What is “Natural” Uranium? Is There Uranium in My Well Water?
Uranium occurs naturally in some Western Upper Peninsula bedrock and groundwater; therefore wells are susceptible to contamination. Wells with high levels of uranium have been found in Baraga, Houghton, Keweenaw, Gogebic and Ontonagon Counties. The amount of uranium in bedrock and well water will vary greatly from place to place and without testing, it is not possible to determine if the water is safe for drinking.
How Can Uranium Affect My Health?
The US EPA sets the standards for public drinking water. These standards are known as the Safe Drinking Water Limits. The limits for many chemicals and contaminants are health-based limits calculated by assuming that a person drinks two liters of water a day for 70 years. The safe limits are known as Maximum Contamination Limits or MCL’s. EPA considers water above the MCL as being unsafe. The MCL for uranium in public drinking water is 30 micrograms per liter (30 ug/L). The MDEQ Drinking Water Lab reports the same MCL as 0.03 milligrams per liter (0.03 mg/L). The MCL for uranium was established because of its toxicity as a heavy metal which may result in kidney damage over time. There may also be a small increase in cancer risk over the course of a lifetime. The EPA has estimated that the additional lifetime cancer risk associated with drinking water that contains 30 ug/L (the MCL for uranium) is about 1 person in 10,000 who drinks two liters of uranium-contaminated water a day for 70 years. Bathing and showering with water that contains uranium is not a health concern.
How Can I Make Sure That My Well Water Safe For Drinking?
Uranium testing should be your first step. Test kits are available at each of the Western UP Health Department offices. Laboratory fees are $18 plus postage. If you do have uranium at a concentration greater than the EPA standard of 30 micrograms per liter (or 0.03 mg/L), the Western UP Health Department recommends that you install a “point of use” reverse osmosis system in your home.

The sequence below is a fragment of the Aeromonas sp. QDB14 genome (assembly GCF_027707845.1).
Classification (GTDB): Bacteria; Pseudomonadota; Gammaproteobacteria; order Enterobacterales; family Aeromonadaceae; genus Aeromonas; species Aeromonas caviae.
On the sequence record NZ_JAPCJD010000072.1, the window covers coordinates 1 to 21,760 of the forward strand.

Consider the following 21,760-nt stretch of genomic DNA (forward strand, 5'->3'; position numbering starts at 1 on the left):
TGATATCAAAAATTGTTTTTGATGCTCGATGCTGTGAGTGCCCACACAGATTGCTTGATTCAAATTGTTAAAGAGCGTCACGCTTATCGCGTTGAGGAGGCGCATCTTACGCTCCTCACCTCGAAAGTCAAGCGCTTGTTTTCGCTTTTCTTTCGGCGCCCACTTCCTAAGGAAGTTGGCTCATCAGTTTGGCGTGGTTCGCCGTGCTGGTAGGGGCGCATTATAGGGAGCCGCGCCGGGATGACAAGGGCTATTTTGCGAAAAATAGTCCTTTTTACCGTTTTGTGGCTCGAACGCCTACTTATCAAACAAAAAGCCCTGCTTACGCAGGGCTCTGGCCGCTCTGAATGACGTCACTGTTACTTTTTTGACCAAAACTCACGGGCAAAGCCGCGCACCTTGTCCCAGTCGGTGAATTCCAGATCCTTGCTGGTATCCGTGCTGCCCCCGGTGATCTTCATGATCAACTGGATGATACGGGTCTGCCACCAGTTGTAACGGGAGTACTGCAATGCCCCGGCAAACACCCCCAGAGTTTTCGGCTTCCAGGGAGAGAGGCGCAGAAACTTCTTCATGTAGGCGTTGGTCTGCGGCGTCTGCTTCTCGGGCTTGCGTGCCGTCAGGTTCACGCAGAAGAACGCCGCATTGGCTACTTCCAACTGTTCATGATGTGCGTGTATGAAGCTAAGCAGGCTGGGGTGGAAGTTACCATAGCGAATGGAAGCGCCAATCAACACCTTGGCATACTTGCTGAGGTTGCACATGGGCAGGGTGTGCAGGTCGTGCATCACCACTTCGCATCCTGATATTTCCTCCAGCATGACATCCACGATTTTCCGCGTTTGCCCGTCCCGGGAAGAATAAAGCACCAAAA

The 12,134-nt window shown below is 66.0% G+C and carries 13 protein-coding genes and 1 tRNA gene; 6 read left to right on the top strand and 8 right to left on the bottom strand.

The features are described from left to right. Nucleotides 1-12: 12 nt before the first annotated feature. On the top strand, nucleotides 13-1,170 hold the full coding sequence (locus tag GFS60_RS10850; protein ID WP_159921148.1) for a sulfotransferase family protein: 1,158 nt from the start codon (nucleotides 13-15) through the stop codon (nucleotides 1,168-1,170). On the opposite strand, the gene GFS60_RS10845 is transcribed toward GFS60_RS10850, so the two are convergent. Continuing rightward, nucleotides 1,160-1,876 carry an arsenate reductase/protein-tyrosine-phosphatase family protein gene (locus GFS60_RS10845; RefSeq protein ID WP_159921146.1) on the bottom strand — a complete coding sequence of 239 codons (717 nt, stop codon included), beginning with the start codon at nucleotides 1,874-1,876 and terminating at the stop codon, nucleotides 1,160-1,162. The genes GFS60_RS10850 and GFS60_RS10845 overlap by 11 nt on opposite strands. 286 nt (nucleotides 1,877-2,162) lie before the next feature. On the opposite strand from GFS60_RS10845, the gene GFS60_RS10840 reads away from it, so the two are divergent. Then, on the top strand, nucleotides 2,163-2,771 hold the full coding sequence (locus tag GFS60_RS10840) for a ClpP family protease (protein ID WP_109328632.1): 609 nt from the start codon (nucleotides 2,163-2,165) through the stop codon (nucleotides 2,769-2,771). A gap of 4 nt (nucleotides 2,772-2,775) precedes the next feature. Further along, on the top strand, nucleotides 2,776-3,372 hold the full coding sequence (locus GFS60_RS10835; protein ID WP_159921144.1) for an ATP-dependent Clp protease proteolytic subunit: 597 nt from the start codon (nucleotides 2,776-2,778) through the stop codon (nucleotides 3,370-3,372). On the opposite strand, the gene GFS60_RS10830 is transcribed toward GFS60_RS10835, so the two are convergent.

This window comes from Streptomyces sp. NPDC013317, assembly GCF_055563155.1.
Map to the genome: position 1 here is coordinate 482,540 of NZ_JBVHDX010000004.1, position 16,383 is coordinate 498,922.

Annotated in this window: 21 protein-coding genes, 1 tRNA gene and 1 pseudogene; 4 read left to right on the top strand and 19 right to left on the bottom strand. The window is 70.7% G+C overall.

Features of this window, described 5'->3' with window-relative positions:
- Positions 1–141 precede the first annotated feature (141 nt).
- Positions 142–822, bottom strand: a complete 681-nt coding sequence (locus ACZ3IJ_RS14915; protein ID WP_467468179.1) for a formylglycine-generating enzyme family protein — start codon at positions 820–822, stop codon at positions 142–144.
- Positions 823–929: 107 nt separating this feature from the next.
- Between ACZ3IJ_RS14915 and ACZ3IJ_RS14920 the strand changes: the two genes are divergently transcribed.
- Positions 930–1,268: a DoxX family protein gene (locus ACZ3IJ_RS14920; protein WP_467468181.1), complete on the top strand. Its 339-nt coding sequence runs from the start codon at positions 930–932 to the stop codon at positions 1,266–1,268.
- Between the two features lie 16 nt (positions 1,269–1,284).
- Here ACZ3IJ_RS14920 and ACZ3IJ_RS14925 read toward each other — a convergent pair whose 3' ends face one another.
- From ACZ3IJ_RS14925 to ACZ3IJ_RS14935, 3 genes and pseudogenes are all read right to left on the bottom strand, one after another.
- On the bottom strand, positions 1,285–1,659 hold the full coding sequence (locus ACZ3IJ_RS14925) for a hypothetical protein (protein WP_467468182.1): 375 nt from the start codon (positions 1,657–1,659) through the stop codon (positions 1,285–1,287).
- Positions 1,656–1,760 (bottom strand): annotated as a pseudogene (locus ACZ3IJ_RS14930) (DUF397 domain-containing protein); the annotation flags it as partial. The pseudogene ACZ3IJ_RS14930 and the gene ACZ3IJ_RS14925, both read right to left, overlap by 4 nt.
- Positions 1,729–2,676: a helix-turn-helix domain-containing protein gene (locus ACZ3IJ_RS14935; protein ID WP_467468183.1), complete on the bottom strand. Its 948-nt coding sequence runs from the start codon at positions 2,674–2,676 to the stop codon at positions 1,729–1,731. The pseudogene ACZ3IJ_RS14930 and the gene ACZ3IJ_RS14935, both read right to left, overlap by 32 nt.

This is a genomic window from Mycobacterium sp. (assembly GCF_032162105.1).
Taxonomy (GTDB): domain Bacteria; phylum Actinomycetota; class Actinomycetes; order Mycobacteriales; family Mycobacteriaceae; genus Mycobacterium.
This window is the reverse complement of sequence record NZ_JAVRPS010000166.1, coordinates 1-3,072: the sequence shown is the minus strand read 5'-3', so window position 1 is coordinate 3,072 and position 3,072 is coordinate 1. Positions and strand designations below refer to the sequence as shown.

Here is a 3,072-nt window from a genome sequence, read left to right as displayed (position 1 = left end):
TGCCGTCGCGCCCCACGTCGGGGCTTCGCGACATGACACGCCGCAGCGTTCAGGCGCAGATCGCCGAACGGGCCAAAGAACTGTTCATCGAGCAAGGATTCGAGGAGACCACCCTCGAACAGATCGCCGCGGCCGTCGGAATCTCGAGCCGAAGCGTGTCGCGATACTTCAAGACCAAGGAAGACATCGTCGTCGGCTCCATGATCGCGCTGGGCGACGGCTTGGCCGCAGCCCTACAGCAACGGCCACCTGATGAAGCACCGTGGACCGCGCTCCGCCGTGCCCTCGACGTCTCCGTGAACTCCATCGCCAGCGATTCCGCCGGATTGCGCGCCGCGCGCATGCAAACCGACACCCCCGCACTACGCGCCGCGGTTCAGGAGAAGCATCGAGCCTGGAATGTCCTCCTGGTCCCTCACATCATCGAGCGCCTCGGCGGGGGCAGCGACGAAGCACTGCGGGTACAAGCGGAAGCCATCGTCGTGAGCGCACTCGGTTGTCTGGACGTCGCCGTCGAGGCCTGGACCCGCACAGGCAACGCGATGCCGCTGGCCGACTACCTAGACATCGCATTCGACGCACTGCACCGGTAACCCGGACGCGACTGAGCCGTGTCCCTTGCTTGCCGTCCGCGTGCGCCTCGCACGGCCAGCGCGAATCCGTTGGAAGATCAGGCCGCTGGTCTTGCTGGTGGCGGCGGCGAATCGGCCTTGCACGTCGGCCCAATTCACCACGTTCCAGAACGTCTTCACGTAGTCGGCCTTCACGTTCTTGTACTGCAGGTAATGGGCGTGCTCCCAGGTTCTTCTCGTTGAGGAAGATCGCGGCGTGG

Why Should I Buy a “Point of Use” Reverse Osmosis System ?
“Point of use” reverse osmosis (RO) treatment will remove many different contaminants from your drinking water, including uranium and radium. The World Health Organization reports that reverse osmosis treatment will remove 90-99 percent of uranium. Point of use RO systems are available from a variety of different sources, and WUPHD recommends that you purchase a unit which is “NSF certified for radium 226/228 reduction”. (NSF does not offer a uranium certification.) For more information, go to the NSF website.
A reverse osmosis system typically costs around $300 and you can save money by doing the installation yourself. A point of use RO system will typically produce about 7 to 14 gallons a day of drinkable water. This amount of production should meet the cooking and drinking needs of a typical household. To fix a uranium or radium problem, it is necessary only to treat the water you drink because uranium gets into the body through ingestion. It is safe to take baths using untreated water because uranium or radium is not absorbed through your skin.
Photo shows an installed undersink reverse osmosis system.